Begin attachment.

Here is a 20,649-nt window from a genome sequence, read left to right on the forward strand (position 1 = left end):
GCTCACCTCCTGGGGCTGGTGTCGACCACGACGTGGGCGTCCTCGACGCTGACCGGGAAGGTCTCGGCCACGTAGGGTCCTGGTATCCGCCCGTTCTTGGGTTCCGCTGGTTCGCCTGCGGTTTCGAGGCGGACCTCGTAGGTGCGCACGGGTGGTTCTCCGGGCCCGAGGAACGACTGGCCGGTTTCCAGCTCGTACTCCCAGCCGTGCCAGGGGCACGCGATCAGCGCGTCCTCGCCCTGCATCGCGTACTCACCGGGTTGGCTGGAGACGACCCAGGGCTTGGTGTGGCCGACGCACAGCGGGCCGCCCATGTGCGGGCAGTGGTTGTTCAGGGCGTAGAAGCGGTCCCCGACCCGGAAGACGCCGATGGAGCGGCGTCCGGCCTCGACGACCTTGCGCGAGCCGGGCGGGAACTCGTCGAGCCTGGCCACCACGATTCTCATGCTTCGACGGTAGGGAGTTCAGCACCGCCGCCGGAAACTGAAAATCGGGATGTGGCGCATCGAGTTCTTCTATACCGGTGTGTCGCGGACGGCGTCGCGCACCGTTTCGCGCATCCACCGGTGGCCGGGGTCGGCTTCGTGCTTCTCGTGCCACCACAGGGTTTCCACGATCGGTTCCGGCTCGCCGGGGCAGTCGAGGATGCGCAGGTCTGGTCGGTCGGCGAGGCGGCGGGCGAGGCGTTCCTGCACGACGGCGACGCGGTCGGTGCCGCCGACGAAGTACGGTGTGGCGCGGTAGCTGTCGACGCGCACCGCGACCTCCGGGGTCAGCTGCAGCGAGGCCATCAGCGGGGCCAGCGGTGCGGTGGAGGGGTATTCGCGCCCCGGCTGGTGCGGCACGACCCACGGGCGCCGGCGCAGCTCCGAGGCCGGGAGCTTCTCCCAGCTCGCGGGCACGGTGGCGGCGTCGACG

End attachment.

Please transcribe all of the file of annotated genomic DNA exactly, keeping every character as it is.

Here is a 20,649-nt window from a genome sequence, read left to right on the forward strand (position 1 = left end):
GCTCACCTCCTGGGGCTGGTGTCGACCACGACGTGGGCGTCCTCGACGCTGACCGGGAAGGTCTCGGCCACGTAGGGTCCTGGTATCCGCCCGTTCTTGGGTTCCGCTGGTTCGCCTGCGGTTTCGAGGCGGACCTCGTAGGTGCGCACGGGTGGTTCTCCGGGCCCGAGGAACGACTGGCCGGTTTCCAGCTCGTACTCCCAGCCGTGCCAGGGGCACGCGATCAGCGCGTCCTCGCCCTGCATCGCGTACTCACCGGGTTGGCTGGAGACGACCCAGGGCTTGGTGTGGCCGACGCACAGCGGGCCGCCCATGTGCGGGCAGTGGTTGTTCAGGGCGTAGAAGCGGTCCCCGACCCGGAAGACGCCGATGGAGCGGCGTCCGGCCTCGACGACCTTGCGCGAGCCGGGCGGGAACTCGTCGAGCCTGGCCACCACGATTCTCATGCTTCGACGGTAGGGAGTTCAGCACCGCCGCCGGAAACTGAAAATCGGGATGTGGCGCATCGAGTTCTTCTATACCGGTGTGTCGCGGACGGCGTCGCGCACCGTTTCGCGCATCCACCGGTGGCCGGGGTCGGCTTCGTGCTTCTCGTGCCACCACAGGGTTTCCACGATCGGTTCCGGCTCGCCGGGGCAGTCGAGGATGCGCAGGTCTGGTCGGTCGGCGAGGCGGCGGGCGAGGCGTTCCTGCACGACGGCGACGCGGTCGGTGCCGCCGACGAAGTACGGTGTGGCGCGGTAGCTGTCGACGCGCACCGCGACCTCCGGGGTCAGCTGCAGCGAGGCCATCAGCGGGGCCAGCGGTGCGGTGGAGGGGTATTCGCGCCCCGGCTGGTGCGGCACGACCCACGGGCGCCGGCGCAGCTCCGAGGCCGGGAGCTTCTCCCAGCTCGCGGGCACGGTGGCGGCGTCGACG